Tennis and Teachable Moments from the Past

Story by Roger Moore

Last month, on a tennis court far, far away, multiple verbal exchanges between perhaps the greatest women’s player of all time and the chair umpire continued a narrative much larger than any friendly game of tennis. We should not be surprised that a playing field, a court, or wherever sport takes place, provided another teachable moment that has very little to do with forehands, backhands, forward passes, or how to bank a shot off the glass.

As a longtime player of tennis, from Stillwater High School back in the 1980s to the current slower, older version that frequents Stillwater’s courts, I have developed relationships with all modes of people, male and female, young and old, proficient and the athletically challenged. Living in a university community means a diverse group, a transient population that brings former members of the Greek Davis Cup squad, professors from Cyprus, students from Japan, and everyone in between. Often, those passing through learn about this community, some of its history and stories, at a tennis court near you. Being considered an “ambassador” for a community through a casual game of tennis best describes George Berry.

If you played tennis in Stillwater on courts where the Donald W. Reynolds School of Architecture currently resides, or at Sunset Park, next to the old Consumer’s IGA (now Sprouts) on Washington and Sixth, then you knew Mr. Berry. Born in 1915, the son of James E. Berry, the sixth Lieutenant Governor of Oklahoma from 1935 to 1955, George is part of a very prominent family that came to Stillwater in the Land Run era. In his mid-20s, George flew 108 combat missions with the 12th Army Air Corps during World War II; he served through the Korean conflict and retired with the rank of major from the U.S. Air Force. He returned to Stillwater to earn his B.S. degree in agricultural economics in 1958 and a year later began his long service at Stillwater National Bank, joining the Board of Directors in 1959 and becoming Chairman of the Board in 1969.

“George Berry, Frank Berry, Gilbert Chriswell, and Paul Wise in front of the Stillwater National Bank sign that is on the building. Most likely taken on Opening day in 1967.” Photo courtesy of Stillwater History Museum at the Sheerar Photograph collection.

George Berry died in 1999 and the Stillwater Tennis Association continues to honor him with the annual George Berry Memorial Tournament; last May was the 20th Berry Memorial. It was played at the ultra-modern Michael and Anne Greenwood Tennis Center on the OSU campus.

The first thing you need to know about Mr. Berry is his choice of equipment in later years – the Weed racquet. This thing, about the size of the water tower at Boomer Lake, frequented all courts often. George would pedal on his bicycle from place to place looking for a hit or to make sure the newbies to town had a friendly hitting partner when needed. Not only did the rules of tennis play prominently when he was on court, but a genuine respect for others was also part of the game.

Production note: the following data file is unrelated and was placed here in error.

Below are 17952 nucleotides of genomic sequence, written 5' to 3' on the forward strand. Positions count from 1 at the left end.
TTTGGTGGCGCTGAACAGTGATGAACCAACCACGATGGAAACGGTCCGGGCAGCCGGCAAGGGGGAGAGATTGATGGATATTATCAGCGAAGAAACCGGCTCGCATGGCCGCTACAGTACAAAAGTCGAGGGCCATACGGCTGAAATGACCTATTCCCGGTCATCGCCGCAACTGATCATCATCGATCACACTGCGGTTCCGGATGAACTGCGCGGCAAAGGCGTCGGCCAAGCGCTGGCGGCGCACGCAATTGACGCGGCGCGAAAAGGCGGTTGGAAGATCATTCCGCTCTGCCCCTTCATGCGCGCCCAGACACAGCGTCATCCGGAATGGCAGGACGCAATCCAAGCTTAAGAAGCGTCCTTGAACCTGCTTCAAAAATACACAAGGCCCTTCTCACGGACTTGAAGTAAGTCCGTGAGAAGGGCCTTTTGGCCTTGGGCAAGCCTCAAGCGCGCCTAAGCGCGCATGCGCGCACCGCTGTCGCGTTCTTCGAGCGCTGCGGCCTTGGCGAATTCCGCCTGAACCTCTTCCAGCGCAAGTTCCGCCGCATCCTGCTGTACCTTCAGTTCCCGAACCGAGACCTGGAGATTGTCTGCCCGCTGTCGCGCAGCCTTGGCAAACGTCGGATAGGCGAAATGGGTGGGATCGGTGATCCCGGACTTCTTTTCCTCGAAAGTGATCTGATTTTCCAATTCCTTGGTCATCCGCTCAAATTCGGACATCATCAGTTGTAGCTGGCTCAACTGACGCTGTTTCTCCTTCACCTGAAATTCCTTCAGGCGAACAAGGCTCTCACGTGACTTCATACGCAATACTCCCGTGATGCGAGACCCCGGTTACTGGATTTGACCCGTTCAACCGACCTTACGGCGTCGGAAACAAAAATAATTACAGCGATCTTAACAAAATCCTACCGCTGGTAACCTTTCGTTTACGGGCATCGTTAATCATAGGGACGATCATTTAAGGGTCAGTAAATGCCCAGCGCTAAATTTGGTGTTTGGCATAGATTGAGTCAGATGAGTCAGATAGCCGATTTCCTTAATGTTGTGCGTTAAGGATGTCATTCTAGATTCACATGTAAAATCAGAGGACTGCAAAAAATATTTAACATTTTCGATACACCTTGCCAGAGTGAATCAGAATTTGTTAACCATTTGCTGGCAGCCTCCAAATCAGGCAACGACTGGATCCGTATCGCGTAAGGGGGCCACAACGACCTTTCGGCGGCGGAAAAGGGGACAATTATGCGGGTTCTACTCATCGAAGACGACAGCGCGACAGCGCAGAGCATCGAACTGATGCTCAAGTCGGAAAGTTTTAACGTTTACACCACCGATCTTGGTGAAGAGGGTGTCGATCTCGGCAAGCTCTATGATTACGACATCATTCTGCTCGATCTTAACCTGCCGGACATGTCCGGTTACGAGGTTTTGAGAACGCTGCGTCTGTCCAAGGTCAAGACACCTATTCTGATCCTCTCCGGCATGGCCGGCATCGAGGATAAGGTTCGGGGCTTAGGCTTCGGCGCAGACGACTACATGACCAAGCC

As a chair umpire, Berry worked more than a few high-profile matches. He also worked a few low-level tournaments as well, including a final in the fall of 1985 when a young whippersnapper named Moore faced off with the above mentioned former professional from Greece. As expected, the young, cocky local lost the match – and his cool – a number of times. The chair umpire that day had ongoing conversations about this or that, mainly borderline foul language and racquet abuse. At the time, from the youth’s perspective, the chair umpire was just an old man being annoying.

Thirty-three years later it seems that the “old dude” was probably in the right, not because he was a superior tennis player, or an elite scholar, or because he was a prominent banker, war hero, or leading figure in the community, but because he generally had respect for all those around him, be it professionally or on a green court with a net and some white lines.

Jokes are often made proclaiming the best way to get to know someone is on a golf course. Integrity and honesty is required in keeping your own score. The same can be said for tennis where, at a public court near you, players call their own lines. There are no chair umpires or linesmen, meaning a close call is a close call. Honesty, or at least attempting to make a call as you see it, is all that is asked. Being branded a “cheater” is possibly one of the most disparaging titles in almost any walk of life, tennis included.

So the next time you drive by Couch or Sunset Park, the old courts at Boomer Lake, the once proud Colvin Center complex, or the spacious facility on the corner of McElroy and Washington take a moment to think about tennis, not for its sporting nature, but for its possibility as a teaching tool. Like earlier this year at Karsten Creek Golf Club, Stillwater will host another NCAA Championship, this one the 2020 NCAA Tennis Championships, both men and women. Tennis, of course, will be the focus, but those two weeks should provide much more than talk of lobs and drop-shots, overheads, and doubles strategy. George Berry would have it no other way.